Football Analytics – Part Seven: How (Not) To Use Stats

We need to talk about stats. Or more specifically, how not to use them. The rampant misuse of statistics in football does much to discredit them as a whole, and it’s important to be able to distinguish between the ‘good’ and ‘bad’ ones. I just wanted to jot down some thoughts about the use of stats and the ways in which we can (and should) interpret them better.

WhoScored and Squawka

Let’s start off with two serial criminal offenders, WhoScored and Squawka. These two sites can be hugely useful in terms of looking up players’ and teams’ statistics, so we shouldn’t disregard them entirely, but each have flaws. WhoScored’s oft-retweeted Teams of the Week/Season consistently throw up quite strange suggestions, for example, often favouring midfielders who make a high number of passes, regardless of whether or not these passes have impacted a game, meaning that the player rating that they come up with is not necessarily a good indicator of how well they have played. As the formula they use to weight the stats they use to come up with these teams is at present unknown to the public, take them with a pinch of salt.

Squawka’s Comparison Matrix is so often misused (producing monstrosities like the one below) that I thought it worth making a few basic points on how to get better results from it.

Townsend Ronaldo.png

First things first, always adjust your stats to per90. Always. And preferably with a decent sample size. This is a fairly basic concept that people often ignore. Adjusting your stats like this better allows you to compare two players’ outputs because they ignore whether a player has played more minutes than another, which often accounts for higher numbers of raw actions (eg. passes and shots). However, as with almost everything, there should be an appreciation of context. Players who often come on as substitutes are often involved in more goals p90 because goals are more frequent later on in games, thanks to fatigue and teams throwing the kitchen sink at the opposition (which in turn leaves them open at the back), so it’s important to understand that sub effects exist. This is a good piece on that subject.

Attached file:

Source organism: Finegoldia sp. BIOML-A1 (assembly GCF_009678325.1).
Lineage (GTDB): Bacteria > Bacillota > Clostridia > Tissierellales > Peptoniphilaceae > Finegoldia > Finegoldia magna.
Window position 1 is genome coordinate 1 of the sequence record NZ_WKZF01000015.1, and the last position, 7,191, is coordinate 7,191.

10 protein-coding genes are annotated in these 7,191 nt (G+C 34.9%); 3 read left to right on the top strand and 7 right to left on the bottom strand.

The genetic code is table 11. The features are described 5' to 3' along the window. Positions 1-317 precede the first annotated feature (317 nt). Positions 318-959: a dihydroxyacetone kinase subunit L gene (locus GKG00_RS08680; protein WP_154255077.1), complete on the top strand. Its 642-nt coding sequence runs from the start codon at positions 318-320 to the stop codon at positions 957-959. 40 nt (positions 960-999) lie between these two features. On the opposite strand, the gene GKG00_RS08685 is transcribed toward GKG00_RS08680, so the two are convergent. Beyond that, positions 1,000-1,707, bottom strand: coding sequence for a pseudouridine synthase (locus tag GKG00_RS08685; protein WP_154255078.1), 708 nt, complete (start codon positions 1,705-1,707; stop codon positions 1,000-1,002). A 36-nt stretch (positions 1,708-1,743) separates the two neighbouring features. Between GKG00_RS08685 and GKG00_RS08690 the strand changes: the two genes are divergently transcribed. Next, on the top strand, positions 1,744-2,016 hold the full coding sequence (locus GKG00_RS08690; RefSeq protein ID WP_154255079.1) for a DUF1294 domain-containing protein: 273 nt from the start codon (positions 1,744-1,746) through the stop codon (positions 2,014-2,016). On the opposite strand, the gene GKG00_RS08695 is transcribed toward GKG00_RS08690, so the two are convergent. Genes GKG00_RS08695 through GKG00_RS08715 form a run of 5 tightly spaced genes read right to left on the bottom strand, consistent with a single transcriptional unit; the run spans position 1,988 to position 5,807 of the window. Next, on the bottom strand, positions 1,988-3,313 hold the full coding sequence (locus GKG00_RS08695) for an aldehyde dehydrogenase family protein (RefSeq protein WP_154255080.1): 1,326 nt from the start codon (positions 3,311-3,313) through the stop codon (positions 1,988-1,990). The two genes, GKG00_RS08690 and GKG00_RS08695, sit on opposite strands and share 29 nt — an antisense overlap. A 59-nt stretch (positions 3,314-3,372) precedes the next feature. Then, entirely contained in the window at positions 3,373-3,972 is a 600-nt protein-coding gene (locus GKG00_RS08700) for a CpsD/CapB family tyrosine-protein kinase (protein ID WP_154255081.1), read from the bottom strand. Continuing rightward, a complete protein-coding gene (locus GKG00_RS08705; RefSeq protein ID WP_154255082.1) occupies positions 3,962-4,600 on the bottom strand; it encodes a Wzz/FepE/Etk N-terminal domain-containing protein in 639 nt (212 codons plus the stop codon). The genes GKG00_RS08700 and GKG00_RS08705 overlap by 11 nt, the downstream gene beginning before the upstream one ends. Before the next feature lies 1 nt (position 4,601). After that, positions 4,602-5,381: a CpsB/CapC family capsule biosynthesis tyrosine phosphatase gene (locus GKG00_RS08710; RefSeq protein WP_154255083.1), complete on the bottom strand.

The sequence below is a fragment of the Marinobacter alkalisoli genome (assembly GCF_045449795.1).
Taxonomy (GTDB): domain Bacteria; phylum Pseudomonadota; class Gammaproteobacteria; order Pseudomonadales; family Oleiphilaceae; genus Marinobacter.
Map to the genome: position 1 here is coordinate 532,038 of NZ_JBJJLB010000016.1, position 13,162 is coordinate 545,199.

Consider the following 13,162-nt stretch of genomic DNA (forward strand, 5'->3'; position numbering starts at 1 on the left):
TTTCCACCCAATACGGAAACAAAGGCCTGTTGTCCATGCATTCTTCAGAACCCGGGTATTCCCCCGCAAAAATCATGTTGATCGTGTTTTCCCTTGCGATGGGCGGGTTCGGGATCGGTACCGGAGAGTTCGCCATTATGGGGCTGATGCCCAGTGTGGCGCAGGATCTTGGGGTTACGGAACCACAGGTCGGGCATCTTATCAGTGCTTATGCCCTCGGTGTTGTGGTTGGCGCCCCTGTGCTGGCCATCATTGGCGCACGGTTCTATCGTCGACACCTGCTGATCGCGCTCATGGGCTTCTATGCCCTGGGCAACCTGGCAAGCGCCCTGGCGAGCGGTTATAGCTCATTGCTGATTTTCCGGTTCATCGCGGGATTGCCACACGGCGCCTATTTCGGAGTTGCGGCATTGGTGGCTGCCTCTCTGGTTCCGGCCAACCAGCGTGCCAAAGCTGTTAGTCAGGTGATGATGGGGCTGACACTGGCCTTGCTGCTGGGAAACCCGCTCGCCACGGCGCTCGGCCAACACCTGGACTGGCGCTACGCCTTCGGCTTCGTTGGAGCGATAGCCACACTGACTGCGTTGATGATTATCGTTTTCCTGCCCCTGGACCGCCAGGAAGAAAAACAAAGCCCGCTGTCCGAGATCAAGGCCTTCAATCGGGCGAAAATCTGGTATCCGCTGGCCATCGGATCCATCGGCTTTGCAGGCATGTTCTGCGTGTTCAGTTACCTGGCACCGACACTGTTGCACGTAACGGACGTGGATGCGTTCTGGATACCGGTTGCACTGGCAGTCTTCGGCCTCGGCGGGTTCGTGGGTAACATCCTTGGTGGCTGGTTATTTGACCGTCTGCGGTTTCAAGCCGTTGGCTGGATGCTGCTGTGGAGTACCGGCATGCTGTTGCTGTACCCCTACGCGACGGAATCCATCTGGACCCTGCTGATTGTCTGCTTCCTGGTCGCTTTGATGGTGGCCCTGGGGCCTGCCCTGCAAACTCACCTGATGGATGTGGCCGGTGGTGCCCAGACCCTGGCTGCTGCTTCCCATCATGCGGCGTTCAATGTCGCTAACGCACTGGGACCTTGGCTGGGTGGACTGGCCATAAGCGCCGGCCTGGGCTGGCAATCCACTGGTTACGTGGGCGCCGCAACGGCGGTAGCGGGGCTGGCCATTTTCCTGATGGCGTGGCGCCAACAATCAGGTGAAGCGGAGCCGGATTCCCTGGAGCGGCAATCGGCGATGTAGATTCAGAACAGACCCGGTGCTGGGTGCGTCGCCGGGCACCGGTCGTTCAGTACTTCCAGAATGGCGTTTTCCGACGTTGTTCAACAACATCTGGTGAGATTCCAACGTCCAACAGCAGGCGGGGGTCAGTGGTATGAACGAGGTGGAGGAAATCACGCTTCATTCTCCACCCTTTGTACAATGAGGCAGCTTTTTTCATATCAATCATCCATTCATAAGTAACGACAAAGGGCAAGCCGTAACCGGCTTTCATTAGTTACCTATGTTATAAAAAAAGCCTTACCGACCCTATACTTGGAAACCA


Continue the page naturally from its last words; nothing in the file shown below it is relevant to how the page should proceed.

Making sure that you use non-penalty goals p90 when evaluating goalscorers (if you don’t have any xG data) is another concept that is generally ignored by the mainstream media. However, the winning of penalties is not generally a repeatable skill and therefore the goals coming from them are not necessarily indicative of a wider scoring ability. Furthermore, a striker being given a ~80% chance doesn’t necessarily show any ability to get into good positions, which has been proven to be key to defining a goalscorer’s quality.

It’s also important to understand whether the stats you’re comparing players with are indicators of quality or of style, but more on that later.